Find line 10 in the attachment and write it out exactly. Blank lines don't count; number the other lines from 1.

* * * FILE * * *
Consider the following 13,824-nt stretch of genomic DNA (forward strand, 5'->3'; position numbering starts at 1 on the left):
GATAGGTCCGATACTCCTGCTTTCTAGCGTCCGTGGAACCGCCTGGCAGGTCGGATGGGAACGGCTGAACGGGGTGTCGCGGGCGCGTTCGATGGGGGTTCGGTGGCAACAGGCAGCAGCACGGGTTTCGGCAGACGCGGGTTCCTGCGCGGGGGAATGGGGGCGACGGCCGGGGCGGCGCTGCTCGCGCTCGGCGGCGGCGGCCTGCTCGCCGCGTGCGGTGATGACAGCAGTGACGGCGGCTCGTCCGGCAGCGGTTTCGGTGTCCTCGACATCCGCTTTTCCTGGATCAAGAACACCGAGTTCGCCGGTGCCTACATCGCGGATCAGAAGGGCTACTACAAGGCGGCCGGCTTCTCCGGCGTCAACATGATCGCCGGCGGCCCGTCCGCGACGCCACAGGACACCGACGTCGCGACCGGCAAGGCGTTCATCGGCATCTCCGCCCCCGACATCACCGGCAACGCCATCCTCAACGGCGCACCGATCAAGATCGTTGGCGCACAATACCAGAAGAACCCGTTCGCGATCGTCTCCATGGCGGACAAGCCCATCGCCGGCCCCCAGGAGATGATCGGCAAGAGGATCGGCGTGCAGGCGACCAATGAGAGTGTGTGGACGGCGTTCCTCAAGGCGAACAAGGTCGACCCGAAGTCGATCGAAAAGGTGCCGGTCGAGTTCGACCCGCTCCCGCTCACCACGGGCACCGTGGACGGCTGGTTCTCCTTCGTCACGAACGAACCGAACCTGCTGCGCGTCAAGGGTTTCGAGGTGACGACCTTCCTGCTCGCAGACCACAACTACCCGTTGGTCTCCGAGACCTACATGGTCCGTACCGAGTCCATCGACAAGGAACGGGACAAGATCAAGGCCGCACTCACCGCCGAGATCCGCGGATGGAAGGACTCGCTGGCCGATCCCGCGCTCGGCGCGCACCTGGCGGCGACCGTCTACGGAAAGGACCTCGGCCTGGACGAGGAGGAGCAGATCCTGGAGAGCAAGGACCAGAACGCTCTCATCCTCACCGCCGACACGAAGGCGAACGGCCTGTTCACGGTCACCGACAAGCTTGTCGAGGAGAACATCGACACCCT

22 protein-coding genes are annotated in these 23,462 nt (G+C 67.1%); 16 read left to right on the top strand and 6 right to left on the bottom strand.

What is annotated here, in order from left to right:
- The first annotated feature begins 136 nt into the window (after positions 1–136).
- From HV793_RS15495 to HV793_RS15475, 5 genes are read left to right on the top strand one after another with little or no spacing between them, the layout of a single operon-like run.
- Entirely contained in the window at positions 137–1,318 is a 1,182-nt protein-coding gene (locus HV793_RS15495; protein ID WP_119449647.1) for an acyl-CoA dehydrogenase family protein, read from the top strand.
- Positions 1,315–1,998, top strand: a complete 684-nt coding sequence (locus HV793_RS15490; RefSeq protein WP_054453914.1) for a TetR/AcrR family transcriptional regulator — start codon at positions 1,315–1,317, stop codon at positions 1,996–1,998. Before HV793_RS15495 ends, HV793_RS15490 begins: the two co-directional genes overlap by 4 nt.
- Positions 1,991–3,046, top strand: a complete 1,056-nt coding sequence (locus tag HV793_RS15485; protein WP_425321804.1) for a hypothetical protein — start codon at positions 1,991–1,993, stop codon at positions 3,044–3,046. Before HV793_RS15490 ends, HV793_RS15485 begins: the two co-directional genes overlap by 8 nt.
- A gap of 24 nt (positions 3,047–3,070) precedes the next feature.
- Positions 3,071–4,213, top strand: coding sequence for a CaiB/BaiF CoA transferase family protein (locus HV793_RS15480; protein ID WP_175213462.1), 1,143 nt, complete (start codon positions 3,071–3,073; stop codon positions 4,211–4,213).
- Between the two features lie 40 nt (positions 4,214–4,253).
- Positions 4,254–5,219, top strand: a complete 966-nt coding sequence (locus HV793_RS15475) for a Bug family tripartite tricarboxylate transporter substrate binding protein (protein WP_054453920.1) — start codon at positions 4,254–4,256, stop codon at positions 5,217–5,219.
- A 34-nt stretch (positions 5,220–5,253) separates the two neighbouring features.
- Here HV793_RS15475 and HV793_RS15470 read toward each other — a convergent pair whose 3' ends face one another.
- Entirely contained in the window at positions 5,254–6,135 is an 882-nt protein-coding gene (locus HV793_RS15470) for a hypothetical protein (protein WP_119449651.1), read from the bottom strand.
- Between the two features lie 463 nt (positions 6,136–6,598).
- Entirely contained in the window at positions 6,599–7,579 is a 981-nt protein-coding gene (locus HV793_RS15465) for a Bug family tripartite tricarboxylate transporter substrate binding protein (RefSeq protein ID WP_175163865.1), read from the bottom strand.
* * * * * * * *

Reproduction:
- A gap of 24 nt (positions 3,047–3,070) precedes the next feature.